Jerrard enjoyed more success as a staff producer for RCA records, and he did very well for the label, giving them massive hits with Nilsson ("Everybody's Talkin'"), Jose Feliciano ("Light My Fire"), and Jefferson Airplane's psyche cornerstone Surrealistic Pillow. But the two albums he produced of Hartford (only one of which came out) were long on cleverness and short on substance. Bootlegs of Hartford playing live at the time find him engaged outside of the recording studio (electric bassist Colin Cameron is particularly inventive), but Hartford dismissed the productions as "mud" and took a hard left turn. He gave his band notice, left RCA, and returned drew back to the night of August 23, 1969, when he appeared on the Johnny Cash Show and the core of the Aereo Plain lineup played together for the first time.

Johnny Cash and John Hartford had been friends for a few years at this point. The Man In Black had in fact written the liner notes for Hartford's 1967 debut album, John Hartford Looks At Life. It was no shock to anyone anywhere that Hartford would be on the Cash show. Their duo number for the episode—Cash always duo'd with the guests—was a medley of Bill Monroe songs. Cash hired Clements to play fiddle for it, and Blake—then in the show's house band—played mandolin. And as the performance unfolds, we see John Hartford come to life and full size. Even Cash—the most charismatic country singer of his era—gives him a wide, respectful berth. It's one of the most substantial highlights of the series, which is saying something huge.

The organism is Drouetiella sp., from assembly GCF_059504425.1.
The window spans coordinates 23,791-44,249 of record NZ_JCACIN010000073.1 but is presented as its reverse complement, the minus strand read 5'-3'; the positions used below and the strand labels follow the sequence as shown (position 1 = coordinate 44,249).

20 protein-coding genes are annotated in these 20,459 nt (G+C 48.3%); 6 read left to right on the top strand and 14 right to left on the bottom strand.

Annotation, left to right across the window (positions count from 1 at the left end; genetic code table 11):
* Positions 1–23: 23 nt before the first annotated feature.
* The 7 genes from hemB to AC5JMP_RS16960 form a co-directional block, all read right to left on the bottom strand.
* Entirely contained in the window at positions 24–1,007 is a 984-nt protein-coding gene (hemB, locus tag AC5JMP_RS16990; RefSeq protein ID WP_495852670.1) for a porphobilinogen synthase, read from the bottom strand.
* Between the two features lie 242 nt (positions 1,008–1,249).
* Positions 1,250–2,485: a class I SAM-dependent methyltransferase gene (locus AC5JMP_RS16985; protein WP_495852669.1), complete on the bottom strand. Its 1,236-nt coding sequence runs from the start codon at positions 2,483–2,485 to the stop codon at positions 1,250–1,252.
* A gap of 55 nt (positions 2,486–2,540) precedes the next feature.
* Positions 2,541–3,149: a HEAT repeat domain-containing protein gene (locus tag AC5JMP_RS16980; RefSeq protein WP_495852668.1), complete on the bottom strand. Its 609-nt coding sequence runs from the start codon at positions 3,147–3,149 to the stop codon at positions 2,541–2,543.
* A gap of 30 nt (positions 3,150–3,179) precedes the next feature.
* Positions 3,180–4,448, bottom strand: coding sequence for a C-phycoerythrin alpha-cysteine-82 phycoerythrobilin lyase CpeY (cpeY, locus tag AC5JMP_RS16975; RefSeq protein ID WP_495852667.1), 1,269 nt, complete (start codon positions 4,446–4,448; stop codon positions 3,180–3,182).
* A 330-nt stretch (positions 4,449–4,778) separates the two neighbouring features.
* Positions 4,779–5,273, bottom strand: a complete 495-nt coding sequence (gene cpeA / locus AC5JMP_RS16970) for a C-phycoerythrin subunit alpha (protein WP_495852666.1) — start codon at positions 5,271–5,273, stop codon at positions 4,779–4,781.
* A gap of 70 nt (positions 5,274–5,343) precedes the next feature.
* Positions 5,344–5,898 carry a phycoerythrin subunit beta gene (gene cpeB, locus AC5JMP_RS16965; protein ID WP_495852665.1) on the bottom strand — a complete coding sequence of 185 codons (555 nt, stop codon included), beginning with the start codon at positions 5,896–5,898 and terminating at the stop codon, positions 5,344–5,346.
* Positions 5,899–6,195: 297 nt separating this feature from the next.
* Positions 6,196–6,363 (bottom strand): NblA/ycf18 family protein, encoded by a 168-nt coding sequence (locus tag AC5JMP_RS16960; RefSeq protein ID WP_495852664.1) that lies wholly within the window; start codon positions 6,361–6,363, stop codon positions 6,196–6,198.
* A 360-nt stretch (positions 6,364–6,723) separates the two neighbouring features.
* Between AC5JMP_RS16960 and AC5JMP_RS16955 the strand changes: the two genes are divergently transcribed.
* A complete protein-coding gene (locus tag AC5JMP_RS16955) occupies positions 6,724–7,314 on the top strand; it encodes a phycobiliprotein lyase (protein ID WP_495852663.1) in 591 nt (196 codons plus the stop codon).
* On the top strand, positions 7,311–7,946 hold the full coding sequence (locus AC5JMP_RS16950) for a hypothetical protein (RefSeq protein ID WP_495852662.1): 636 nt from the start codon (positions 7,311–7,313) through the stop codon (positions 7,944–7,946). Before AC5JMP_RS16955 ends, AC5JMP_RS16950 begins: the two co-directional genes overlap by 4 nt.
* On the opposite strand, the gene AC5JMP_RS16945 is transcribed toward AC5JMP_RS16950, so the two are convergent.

Hartford rounded out Blake and Clements with dobroist Tut Taylor, an older and seemingly more traditional bluegrasser. While Taylor was the oldest player in the group, but he was as musically restless as Hartford. It is worth noting that Clements was the only player in the line-up who was not a habitual multi-instrumentalist. Hartford may have been known mostly as a banjo player, but as a fiddler he was very much Clements' peer. Also, he was a beautiful, natural guitarist. Norman Blake stuck almost entirely to guitar for this group, but was a hair-raising mandolinist and dobro player revered as a ringer in the Nashville studios. And Taylor was known at least as widely for his mandolin playing as his distinctively sparse and muscular dobro work. Hartford set a few ground rules for the ensemble. The only rule for a piece of material to be part of the repertoire was that one member had to know it all the way through. There was to be no discussion of the material except what key the song was in. And, in the studio, no listening to playbacks.